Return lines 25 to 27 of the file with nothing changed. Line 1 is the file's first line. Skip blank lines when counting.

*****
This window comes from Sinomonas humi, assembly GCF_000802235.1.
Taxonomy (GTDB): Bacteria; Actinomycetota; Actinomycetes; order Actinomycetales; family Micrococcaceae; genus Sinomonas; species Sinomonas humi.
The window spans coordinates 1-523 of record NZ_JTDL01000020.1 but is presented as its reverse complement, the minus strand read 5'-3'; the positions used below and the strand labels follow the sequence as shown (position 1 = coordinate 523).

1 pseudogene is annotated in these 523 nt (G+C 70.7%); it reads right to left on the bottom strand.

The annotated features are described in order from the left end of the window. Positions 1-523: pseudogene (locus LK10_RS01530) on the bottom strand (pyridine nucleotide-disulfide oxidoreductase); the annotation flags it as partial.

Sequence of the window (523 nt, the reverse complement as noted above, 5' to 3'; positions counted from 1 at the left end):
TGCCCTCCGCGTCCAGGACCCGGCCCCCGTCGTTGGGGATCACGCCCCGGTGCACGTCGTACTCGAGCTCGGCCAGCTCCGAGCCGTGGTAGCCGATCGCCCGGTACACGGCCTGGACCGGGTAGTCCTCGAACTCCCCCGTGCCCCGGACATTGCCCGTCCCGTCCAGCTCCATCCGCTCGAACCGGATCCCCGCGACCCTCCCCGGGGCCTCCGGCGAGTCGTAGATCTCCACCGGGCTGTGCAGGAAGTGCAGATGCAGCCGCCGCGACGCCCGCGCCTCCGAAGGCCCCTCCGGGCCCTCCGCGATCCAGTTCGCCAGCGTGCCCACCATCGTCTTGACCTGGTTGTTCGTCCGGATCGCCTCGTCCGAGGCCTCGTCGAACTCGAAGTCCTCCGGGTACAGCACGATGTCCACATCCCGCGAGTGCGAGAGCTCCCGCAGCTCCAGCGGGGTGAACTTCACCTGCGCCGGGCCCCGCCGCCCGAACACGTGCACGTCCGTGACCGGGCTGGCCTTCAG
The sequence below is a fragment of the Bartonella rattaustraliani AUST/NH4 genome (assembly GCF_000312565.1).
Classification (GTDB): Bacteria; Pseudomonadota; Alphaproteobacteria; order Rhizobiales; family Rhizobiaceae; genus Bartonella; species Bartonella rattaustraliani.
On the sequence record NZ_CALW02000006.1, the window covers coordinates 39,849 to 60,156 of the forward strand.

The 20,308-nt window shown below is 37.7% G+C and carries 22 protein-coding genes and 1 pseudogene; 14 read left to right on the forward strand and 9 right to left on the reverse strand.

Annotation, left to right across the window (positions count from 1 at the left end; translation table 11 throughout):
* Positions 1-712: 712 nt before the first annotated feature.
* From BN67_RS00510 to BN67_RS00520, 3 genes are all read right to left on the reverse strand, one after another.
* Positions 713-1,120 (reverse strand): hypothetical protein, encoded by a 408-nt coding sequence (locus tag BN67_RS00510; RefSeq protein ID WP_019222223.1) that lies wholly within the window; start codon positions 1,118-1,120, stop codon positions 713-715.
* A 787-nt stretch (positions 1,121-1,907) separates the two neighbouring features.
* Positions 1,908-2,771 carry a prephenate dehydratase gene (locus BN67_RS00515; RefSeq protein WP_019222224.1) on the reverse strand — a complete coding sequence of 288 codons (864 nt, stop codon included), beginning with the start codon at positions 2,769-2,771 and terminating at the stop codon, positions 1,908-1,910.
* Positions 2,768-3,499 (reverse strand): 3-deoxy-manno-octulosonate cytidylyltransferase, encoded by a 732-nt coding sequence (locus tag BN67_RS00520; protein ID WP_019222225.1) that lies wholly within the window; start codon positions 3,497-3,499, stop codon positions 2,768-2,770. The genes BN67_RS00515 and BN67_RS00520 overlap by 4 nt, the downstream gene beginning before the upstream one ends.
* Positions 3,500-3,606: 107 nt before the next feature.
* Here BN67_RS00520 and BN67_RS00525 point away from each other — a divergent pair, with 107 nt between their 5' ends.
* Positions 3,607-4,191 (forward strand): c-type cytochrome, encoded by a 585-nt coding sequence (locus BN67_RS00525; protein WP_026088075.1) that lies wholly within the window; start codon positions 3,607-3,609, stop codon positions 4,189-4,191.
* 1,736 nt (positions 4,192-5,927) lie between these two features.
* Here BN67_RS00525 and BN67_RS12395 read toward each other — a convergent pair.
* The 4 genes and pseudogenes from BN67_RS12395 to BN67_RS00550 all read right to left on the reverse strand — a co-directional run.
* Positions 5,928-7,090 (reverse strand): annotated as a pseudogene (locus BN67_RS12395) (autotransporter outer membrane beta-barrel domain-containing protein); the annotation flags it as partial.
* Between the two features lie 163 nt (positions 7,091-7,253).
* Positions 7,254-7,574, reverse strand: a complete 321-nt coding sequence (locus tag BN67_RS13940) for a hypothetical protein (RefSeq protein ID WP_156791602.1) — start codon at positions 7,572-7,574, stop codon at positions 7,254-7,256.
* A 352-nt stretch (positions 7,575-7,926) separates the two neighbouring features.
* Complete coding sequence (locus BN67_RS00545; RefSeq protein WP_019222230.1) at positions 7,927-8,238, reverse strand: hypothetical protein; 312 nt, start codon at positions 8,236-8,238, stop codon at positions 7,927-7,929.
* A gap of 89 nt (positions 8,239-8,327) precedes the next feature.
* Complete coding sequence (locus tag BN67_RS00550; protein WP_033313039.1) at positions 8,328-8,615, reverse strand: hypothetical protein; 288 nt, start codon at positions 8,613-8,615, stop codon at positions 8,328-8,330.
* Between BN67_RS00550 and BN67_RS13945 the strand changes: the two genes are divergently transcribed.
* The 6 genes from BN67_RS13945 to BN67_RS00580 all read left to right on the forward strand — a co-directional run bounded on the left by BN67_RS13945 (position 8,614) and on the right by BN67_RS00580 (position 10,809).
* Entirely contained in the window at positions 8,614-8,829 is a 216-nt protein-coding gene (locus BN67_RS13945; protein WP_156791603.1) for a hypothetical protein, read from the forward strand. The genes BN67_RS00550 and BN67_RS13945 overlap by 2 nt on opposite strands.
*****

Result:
* Positions 5,928-7,090 (reverse strand): annotated as a pseudogene (locus BN67_RS12395) (autotransporter outer membrane beta-barrel domain-containing protein); the annotation flags it as partial.
* Between the two features lie 163 nt (positions 7,091-7,253).
* Positions 7,254-7,574, reverse strand: a complete 321-nt coding sequence (locus tag BN67_RS13940) for a hypothetical protein (RefSeq protein ID WP_156791602.1) — start codon at positions 7,572-7,574, stop codon at positions 7,254-7,256.